But if something did come on to their market, Whillans would expect some serious Chinese interest.

"It's creating some good liquidity in the local property market," he said.

The flow of funds from China seems to be part of a wider regional trend, with Australia also receiving an influx of Chinese cash.

The most recent figures available from Australia's Foreign Investment Review Board showed Chinese property investment during the 2011-2012 financial year was worth A$4.2 billion, with China the third-biggest foreign investor in the domestic property market, behind the US (A$8.16b) and Singapore (A$5.7b).

Sydney trophy home Altona at Point Piper sold in May 2012 for A$53 million to Chinese businessman Xiuzhen Ding. another point Piper waterfront home owned by Seven executive

Bruce McWilliam sold in April for A$33m to Forbes Rich Lister and Cubbie Station buyer Qiu Yafu.

In Melbourne this week, private Chinese investor Fu Wah International Group snared one of the country's prime hotel sites, the Park Hyatt Melbourne for A$135m, continuing a wave of Asian-lead investment.

The sale comes in the wake of a string of deals to offshore investors at blisteringly high prices, including Chinese developer Greenland's A$45m purchase in October of a four-hectare parcel at Flemington Racecourse for a future high-rise development which could have an end value in excess of A$500m.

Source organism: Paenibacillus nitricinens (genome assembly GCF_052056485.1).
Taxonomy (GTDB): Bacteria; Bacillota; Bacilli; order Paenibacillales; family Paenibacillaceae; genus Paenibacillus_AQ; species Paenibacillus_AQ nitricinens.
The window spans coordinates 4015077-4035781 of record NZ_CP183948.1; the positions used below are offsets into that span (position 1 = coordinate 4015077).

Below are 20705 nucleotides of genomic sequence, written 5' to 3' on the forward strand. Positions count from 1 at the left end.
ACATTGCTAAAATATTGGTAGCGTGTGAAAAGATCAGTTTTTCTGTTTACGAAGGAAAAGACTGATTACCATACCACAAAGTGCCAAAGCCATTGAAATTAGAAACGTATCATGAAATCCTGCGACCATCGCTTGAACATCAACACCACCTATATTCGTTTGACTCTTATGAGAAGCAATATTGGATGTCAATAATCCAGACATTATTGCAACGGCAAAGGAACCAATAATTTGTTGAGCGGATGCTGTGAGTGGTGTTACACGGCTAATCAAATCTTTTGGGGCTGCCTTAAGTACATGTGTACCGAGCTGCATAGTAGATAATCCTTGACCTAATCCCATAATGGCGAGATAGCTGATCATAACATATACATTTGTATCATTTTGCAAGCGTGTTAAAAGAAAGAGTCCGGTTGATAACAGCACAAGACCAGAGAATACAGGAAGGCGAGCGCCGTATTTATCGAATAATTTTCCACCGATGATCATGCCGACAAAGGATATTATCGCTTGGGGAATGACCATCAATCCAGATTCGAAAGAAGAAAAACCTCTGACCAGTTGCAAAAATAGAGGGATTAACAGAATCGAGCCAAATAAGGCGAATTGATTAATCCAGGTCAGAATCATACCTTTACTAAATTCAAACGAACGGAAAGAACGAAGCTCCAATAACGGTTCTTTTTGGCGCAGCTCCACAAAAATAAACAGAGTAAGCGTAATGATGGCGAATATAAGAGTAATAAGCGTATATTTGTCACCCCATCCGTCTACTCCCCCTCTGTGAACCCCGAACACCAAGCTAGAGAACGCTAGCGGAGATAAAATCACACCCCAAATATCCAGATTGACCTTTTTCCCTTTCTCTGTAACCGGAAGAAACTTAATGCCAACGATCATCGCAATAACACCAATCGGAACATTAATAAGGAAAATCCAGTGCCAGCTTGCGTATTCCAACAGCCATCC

The opportunity to own land outright on a freehold title, rather than the standard 70-year leases granted in China, is one reason developers choose to buy land in Australia. "Its simple, you buy the site and don't lose the title - ever," managing director of developer Antaeus, Stanley Lei said.

Having no caps on the number of properties an individual could buy in Australia was another incentive.

Families living in Beijing are restricted to owning just two apartments.

"Policies like this have driven Chinese locals to outside China to invest," Lei said.

Clean air and a relatively pristine natural environment was another drawcard, as was Australia's range of universities - well-respected in global standings, according to CBRE (Australia) residential head David Milton.

"The investors I see are typically following their children who went to uni here, but once they get here they see it as a great place to live and a safe place to invest," he said, adding: "this wave of investment is hardly a new thing.

"The Chinese have always invested in Australian property, but the biggest change is what used to be quite a small investment is now turning into something big."

Chinese-born Australian resident Matthew Xu was one of the hoards who snapped up apartments in Chinese developer Greenland's residential tower midway through construction on the site of the former NSW Water Board headquarters in Sydney's CBD.

An accounting graduate from Xi'an in China's north-east and now studying towards his CFA (Charter Financial Analyst) exams, Xu paid around A$1.05m for a two-bedroom apartment in what is slated to become Sydney's tallest residential tower.

It is his fifth investment property.

Xu arrived in Australia in 2009 after an aunt in Sydney suggested he try out for a Masters of Finance at the University of New South Wales. He arrived on a student visa but quickly found the combination of fresh air, green open space and range of great job opportunities was a compelling proposition to make a life in Australia.

He became a permanent resident and embarked on his first property purchase as soon as he could to avoid paying what he considered exorbitant rents.